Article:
Arthritis Diet by Sue Kira

by sue

Diet for Osteoarthritis

by Sue Kira, Naturopath & Clinical Nutritionist

The main characteristics of osteoarthritis

Introduction to eating for osteoarthritis

What foods can I eat to help osteoarthritis

What foods should I avoid with osteoarthritis?

Should I avoid nightshade family foods?

A Case study: osteoarthritis

The main characteristics of osteoarthritis

– Inflammation of the tissues in and around the joints, causing pain, stiffness and sometimes immobility

– Damage to cartilage, which is the strong, smooth surface lining the bones and allows our joints to move easily without friction

– Bony growths that develop around the edge of the joints, causing even more pain, stiffness and immobility as well as disfigurement.

Osteoarthritis mostly occurs in the knees, hips and small joints of the hands, base of the big toe and neck, but almost any joint or many joints together can be affected.

Because Osteoarthritis is considered an inflammatory disorder, an anti-inflammatory diet will support the work you may be doing with your health practitioner.

Introduction to eating for osteoarthritis

Osteoarthritis is the most common chronic joint disease, causing large amounts of pain, inflammation and disability for many people, particularly those aged over 50.

Some people seem to think that getting arthritis is a natural part of aging – well it’s not really. There are people in their 90’s without arthritis and others in their 20’s with arthritis. It is more prevalent in the aging population but old age is not the cause.

Why do some get arthritis and others don’t? Some postulate that there is too much acid in the body from highly refined foods which increase inflammation, such as a high acid or sugar diet. Some say it’s due to excessive use of the joints or joint injury. Some speculate viral or other infection damage to joints. Excess weight can be another contributing factor. And genetics can contribute to the development of arthritis.

In this article I refer to osteoarthritis. For Rheumatoid Arthritis an Auto-immune supportive diet is recommended, and for Gout Arthritis a Low Purine Diet is suitable.

With an arthritis diet you have plenty of options to eat foods rich in Omega 3 fatty acids from fish and seafood, nuts and seeds as well as good sources of nutrients from fresh vegetables and salads.

It is also advisable to look at removing other things that can increase inflammation such as alcohol, caffeine, additives and cigarettes. Also, ensure that any medication you take suits your body. Most importantly, get good advice from a qualified health care practitioner.

Note: During the early stages of a new diet, you may experience symptoms such as fatigue, headaches or body aches, which may occur because your body is detoxifying. However, if you are unsure about a symptom at any time, check immediately with your medical or health care professional.

What foods can I eat to help osteoarthritis?

Having a diet low in processed foods and rich in fruits, vegetables, fish, nuts and beans is great for your body.

Research confirms that eating these foods can help arthritis by reducing inflammation, as well benefiting your joints and your heart health as a bonus. Losing weight can make a huge difference to manage joint pain.

Whether you call it a Mediterranean diet, an anti-inflammatory diet or simply an arthritis diet, here are some key foods to focus on and why they are so good for joint, cartilage and connective tissue health.

Fish such as wild caught salmon, tuna, sardines, herring, anchovies, scallops and other cold-water fish are good sources of the inflammation fighting omega-3 fatty acids.

Nuts & Seeds such as walnuts, pine nuts, pistachios, macadamia nuts and almonds along with pepitas, sunflower seeds and sesame seeds also have an anti-inflammatory effect because of their good oil status. They are also rich in B6, which also helps to reduce inflammation markers in the body.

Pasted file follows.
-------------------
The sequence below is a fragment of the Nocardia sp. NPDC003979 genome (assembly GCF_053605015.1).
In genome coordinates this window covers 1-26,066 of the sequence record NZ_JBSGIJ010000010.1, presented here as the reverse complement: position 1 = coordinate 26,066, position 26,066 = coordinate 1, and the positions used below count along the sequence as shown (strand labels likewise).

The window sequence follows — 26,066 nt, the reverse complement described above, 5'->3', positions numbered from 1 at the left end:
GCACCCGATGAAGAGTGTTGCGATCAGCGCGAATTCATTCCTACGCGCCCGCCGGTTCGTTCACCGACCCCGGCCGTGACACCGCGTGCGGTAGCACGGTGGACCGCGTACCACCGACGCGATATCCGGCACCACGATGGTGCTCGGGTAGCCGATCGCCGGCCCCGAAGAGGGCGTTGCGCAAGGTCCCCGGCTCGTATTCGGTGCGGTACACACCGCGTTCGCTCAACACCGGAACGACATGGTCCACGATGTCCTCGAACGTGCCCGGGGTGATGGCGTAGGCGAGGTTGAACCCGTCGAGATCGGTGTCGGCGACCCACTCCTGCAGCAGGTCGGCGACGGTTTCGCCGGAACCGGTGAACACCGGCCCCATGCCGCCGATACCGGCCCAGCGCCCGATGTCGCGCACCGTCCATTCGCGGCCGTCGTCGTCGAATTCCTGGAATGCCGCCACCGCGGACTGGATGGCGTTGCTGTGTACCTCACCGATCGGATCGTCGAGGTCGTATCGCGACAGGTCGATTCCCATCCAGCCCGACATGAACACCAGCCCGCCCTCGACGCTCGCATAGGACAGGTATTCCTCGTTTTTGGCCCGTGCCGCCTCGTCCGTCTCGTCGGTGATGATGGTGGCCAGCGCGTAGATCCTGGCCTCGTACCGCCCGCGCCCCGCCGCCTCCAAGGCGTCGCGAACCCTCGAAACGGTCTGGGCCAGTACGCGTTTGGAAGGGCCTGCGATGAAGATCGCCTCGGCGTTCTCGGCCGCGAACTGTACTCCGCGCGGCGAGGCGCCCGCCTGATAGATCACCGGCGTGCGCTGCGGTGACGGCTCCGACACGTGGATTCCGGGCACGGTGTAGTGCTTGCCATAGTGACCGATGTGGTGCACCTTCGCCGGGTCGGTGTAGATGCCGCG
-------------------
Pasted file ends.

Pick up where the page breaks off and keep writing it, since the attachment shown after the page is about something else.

Nuts and seeds are a good source of protein, fibre and very satisfying for appetite control and weight loss. But be mindful that a little goes a long way and too many nuts and seeds can pile on the calories/kilojoules, so only a handful a day is sufficient. If you are trying to put on weight, then nuts and seeds are not a problem – go for it.

Fruits and vegetables are loaded with antioxidants. These potent chemicals help to neutralise unstable molecules in the body called free radicals that can damage cells. Compounds such as anthocyanins found in red and purple fruits like cherries, strawberries, raspberries, blueberries and blackberries, purple carrots and purple cabbage have an anti-inflammatory effect to support your joints.

Citrus fruits such as oranges, grapefruits, lemons and limes are rich in vitamin C which not only help to prevent inflammatory arthritis, but also maintain healthy joints by supporting the cartilage and connective tissue.

Vitamin K-rich veggies such as broccoli, spinach, lettuce, kale and cabbage dramatically reduce inflammatory markers in the blood, stops blood from being too sticky and boosts vitamin and mineral levels, including silica.

Silica supports all connective tissue and cartilage and can give you great hair, skin and nails. Be cautious with an over-use of vitamin K rich foods if you are taking blood thinning drugs. Seek medical advice when it comes to adding more of these foods to your diet.

Olive oil is loaded with a natural substance called oleocanthal, which has properties similar to non-steroidal anti-inflammatory drugs, such as ibuprofen, which inhibit the activity of damaging pro-inflammatory enzymes.

Extra virgin olive oil goes through less refining and processing, so it retains more nutrients than processed varieties. So why not splash some olive oil over your salads and vegetables to help reduce pain and inflammation.

While olive oil is not as strong as anti-inflammatory drugs, every bit helps when trying to limit the amount of drugs in your system.

Beans are loaded with fibre and phytonutrients, which help to reduce inflammation found in the blood. Bean varieties, such as red kidney beans and pinto beans have a host of antioxidant and anti-inflammatory compounds, as do many other bean varieties.

What foods should I avoid with osteoarthritis?

Arthritis is ‘inflammation’. Any word that ends in ‘itis’ means inflammation and so the definition of arthritis is that the joints are inflamed.

Inflammation is a natural part of the healing process. However, the problem occurs when inflammation remains in our bodies for far too long, creating havoc.

Inflammation is now considered to be one of the major contributors to numerous disease processes. That’s why it is so important to consider dietary changes that will encourage the body to reduce inflammation.